He’s God, not Google!
Last updated on June 21st, 2020 at 06:36 pm
Ultimately, we WILL be given answers. Faith is trusting God when he speaks and when he doesn’t, says Canon J John
While some are scrambling to unravel the mystery of Covid-19, popular Christian speaker J John has gently challenged us to remember that “God isn’t Google”!
“God wants to be known as our heavenly Father, not simply as the answer to everything that puzzles us”
“We often turn to [God] and ask for answers, but the fact is God wants to be known as our heavenly Father, not simply as the answer to everything that puzzles us,” he wrote in a recent blog post.
“This pandemic is an alarm call over our beliefs and behaviour”
Many, he said, are looking for a ‘Poirot moment’ to explain why the coronavirus is happening: “Is man, nature or God responsible? If it’s God, what is he doing and why? Is it a judgement? A warning? A test? A shaking up of the world?”
The evangelist, whose ‘Just One’ events at stadiums in London and Kent have seen hundreds make a commitment to follow Jesus, declares that Covid-19 is primarily a warning. “I believe God is sovereign and controls the universe and is certainly in charge of matters. I believe that this pandemic is an alarm call over our beliefs and behaviour, our attitudes and actions.
“I believe that God can give the wisdom to a scientist to find the vaccination or to just totally eradicate the virus. I believe God wants to get our attention and wants us to repent of our sins, starting with the Church – we have rejected God and ignored his commandments.”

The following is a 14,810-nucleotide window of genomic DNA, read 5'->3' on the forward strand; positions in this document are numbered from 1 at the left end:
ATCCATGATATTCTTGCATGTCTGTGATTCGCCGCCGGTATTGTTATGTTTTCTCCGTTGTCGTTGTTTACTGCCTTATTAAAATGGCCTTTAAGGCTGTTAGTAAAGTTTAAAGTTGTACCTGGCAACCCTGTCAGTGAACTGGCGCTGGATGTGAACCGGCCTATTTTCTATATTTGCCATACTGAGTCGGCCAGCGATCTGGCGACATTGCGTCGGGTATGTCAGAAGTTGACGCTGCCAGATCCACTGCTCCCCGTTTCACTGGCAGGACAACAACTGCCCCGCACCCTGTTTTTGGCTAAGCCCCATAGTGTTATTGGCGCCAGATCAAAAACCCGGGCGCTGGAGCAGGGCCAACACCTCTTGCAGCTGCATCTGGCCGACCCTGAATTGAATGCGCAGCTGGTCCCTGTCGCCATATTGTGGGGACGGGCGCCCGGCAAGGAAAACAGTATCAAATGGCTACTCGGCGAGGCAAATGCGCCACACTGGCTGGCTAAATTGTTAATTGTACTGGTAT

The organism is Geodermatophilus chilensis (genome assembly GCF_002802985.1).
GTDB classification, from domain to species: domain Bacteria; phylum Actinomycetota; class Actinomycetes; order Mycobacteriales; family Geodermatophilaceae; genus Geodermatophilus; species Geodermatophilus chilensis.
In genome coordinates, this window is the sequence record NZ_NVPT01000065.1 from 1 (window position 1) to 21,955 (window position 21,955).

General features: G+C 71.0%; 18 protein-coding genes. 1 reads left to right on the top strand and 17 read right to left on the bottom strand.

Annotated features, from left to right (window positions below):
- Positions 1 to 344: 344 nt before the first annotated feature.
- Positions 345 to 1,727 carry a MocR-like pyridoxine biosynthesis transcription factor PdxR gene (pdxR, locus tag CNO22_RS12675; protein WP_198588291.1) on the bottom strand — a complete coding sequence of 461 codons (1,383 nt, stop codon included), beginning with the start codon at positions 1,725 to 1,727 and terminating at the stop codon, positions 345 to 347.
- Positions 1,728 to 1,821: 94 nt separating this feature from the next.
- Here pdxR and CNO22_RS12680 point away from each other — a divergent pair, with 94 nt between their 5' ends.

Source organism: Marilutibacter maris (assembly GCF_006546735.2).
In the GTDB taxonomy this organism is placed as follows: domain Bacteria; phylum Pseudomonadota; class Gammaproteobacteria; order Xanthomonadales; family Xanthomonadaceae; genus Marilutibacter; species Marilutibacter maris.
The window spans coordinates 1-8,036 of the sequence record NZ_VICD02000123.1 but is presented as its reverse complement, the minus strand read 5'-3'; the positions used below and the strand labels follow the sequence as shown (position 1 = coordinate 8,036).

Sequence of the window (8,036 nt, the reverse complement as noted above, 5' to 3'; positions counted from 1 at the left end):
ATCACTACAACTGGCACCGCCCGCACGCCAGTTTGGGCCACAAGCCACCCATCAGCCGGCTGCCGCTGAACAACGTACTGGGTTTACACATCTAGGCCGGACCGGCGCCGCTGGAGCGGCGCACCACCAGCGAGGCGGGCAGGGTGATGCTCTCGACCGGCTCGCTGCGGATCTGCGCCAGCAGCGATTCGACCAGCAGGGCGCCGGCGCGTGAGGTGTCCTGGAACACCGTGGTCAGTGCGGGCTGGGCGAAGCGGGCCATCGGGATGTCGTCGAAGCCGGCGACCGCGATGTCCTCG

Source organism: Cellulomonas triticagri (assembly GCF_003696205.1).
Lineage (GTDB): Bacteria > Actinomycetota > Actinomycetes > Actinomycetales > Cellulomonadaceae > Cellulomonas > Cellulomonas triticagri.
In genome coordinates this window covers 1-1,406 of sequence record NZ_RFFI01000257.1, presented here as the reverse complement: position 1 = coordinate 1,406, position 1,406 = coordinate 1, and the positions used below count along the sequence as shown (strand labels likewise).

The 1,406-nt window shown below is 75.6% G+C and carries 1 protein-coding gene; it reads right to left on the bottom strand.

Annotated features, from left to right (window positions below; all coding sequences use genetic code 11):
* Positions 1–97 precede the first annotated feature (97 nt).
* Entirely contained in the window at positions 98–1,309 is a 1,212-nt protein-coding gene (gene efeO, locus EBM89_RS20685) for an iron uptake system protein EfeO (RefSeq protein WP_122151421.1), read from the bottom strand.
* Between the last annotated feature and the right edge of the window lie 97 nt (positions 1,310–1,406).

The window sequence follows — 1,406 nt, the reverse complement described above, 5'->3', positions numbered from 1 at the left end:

He added: “I also wonder if it might be a good reminder to look again at some of the Old Testament verses – until very recently much ridiculed – that say things like: ‘Thou shalt not eat bats’ (Leviticus 11:19).”
Speaking of Jesus washing his disciples’ feet the night before his crucifixion, he commented: “When Jesus, taking the role of a servant, begins to start washing, Peter protests, only to receive the reply, ‘You don’t understand now what I am doing, but someday you will’ (John 13:7, NLT).”
J John believes this story gives three helpful lessons for today:
- Trust God’s timing
“We must accept that we may not be given answers to our questions now. Jesus didn’t answer Peter’s curiosity and left him short of an answer. In fact, I think God frequently does that… he is God, not Google. Faith is trusting God when he speaks and when he doesn’t.”
- One day we will get answers
“We can be confident that, ultimately, we will be given answers. Jesus promises Peter that someday he will know why he is washing the disciples’ feet. In our instant age, patience is not exactly a popular virtue, but it’s what we need.
“St Paul, whose towering intellect must have found unanswered questions frustrating, could write, ‘For now we see only a reflection as in a mirror; then we shall see face to face. Now I know in part; then I shall know fully, even as I am fully known’ (1 Corinthians 13:12, NIV).”
- Actions first, questions later
“We mustn’t let questions distract us from doing what we need to do. As Jesus talks about what he is doing for the disciples, he says, ‘I have set you an example that you should do as I have done for you’ (John 13:15, NIV). At times like this our priority should not be questions but actions.”
Ultimately, says J John, the pandemic is a chance to find peace with God before it’s too late. “What is far more important than getting answers about this global crisis is the opportunity for us, while we are still alive, to repent and get right with God, and to put things right by taking him and his commandments seriously.”
He added: “Let us do what we are instructed to do in Micah 6:8: ‘The Lord has told you what is good, and this is what he requires of you: to do what is right, to love mercy, and to walk humbly with your God’ (NLT).”
NLT is the New Living Translation of the Bible; NIV is the New International Version
Original article: https://canonjjohn.com/2020/05/12/solving-the-mystery/